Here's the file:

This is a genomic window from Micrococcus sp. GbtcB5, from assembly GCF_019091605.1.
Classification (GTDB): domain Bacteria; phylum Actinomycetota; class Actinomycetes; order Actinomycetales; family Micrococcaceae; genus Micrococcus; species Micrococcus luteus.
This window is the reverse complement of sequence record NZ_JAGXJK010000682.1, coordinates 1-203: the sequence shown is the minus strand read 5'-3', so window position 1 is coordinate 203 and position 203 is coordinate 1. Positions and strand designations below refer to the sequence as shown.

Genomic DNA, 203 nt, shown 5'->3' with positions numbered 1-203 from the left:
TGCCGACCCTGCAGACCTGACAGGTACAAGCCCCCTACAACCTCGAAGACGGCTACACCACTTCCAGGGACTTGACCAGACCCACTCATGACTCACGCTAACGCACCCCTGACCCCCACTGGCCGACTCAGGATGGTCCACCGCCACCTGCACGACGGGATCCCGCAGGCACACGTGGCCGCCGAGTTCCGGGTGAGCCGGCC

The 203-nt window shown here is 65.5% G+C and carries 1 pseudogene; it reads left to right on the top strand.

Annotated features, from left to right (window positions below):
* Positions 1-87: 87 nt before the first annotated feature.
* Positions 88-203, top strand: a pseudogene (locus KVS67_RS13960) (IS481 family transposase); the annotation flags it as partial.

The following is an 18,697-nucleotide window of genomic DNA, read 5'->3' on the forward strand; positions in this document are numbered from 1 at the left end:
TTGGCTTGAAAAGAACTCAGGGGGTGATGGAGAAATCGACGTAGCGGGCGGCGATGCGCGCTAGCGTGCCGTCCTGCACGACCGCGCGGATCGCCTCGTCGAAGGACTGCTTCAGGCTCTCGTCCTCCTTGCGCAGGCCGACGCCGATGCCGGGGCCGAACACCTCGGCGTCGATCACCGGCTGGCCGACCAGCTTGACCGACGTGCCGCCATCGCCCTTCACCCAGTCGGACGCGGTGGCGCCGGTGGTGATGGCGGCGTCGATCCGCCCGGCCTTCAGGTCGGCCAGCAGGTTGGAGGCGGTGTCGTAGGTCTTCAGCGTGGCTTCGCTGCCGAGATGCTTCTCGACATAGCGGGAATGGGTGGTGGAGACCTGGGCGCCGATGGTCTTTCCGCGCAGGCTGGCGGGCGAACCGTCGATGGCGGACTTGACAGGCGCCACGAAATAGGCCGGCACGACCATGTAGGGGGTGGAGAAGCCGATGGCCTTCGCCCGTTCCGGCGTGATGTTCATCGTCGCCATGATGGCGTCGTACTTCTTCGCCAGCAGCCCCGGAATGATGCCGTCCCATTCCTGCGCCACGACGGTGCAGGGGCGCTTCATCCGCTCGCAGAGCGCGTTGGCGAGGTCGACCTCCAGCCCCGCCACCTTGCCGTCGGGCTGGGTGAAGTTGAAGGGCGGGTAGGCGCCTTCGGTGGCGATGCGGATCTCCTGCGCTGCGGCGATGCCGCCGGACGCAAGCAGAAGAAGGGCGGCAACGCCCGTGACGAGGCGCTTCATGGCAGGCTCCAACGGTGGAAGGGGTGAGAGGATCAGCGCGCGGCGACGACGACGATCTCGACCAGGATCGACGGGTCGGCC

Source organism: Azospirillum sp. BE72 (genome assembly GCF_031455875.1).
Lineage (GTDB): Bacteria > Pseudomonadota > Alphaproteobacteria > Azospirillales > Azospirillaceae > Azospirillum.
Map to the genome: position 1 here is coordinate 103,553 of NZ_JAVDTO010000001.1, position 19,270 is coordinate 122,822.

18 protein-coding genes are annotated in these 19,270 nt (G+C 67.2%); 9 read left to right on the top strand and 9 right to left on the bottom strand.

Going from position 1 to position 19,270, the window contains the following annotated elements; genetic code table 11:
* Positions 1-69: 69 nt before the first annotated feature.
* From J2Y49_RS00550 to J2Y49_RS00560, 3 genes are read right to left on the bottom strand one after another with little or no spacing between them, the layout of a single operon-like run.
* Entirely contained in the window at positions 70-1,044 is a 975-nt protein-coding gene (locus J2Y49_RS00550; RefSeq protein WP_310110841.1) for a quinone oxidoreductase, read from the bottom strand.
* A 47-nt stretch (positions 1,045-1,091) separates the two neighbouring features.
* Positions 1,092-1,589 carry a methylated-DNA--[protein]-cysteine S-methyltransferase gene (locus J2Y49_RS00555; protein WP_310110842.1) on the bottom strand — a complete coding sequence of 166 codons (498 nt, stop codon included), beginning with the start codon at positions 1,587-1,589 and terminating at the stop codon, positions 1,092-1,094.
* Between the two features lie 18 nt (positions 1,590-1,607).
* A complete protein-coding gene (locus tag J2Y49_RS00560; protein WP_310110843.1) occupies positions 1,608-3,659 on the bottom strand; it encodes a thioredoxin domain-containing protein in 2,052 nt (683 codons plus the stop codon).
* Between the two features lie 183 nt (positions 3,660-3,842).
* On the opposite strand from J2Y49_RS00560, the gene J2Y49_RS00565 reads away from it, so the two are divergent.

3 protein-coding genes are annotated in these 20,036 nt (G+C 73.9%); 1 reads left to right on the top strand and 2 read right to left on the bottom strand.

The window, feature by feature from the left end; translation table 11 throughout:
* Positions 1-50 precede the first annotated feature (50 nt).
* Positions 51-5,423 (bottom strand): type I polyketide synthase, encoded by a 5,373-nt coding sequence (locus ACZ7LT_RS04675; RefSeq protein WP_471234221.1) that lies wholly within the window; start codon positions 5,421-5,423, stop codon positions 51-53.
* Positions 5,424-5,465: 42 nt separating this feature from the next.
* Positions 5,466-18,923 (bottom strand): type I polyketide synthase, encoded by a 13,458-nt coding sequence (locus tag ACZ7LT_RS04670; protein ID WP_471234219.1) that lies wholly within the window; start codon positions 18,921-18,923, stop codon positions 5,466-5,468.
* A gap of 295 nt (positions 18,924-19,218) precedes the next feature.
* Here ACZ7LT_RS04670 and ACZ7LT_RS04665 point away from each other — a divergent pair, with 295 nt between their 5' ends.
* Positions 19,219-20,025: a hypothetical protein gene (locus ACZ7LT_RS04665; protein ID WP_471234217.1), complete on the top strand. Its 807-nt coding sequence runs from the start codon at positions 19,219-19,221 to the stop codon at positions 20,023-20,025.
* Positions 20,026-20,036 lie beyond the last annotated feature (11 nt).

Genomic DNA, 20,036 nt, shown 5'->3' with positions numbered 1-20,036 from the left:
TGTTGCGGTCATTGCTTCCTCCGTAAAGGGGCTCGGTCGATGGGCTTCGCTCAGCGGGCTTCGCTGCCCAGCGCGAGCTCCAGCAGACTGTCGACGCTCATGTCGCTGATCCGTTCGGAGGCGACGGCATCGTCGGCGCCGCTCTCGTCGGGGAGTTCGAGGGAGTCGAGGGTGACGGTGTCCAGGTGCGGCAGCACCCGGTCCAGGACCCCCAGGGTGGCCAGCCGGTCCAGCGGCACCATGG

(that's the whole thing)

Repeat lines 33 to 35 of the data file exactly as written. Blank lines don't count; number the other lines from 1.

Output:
* Here ACZ7LT_RS04670 and ACZ7LT_RS04665 point away from each other — a divergent pair, with 295 nt between their 5' ends.
* Positions 19,219-20,025: a hypothetical protein gene (locus ACZ7LT_RS04665; protein ID WP_471234217.1), complete on the top strand. Its 807-nt coding sequence runs from the start codon at positions 19,219-19,221 to the stop codon at positions 20,023-20,025.
* Positions 20,026-20,036 lie beyond the last annotated feature (11 nt).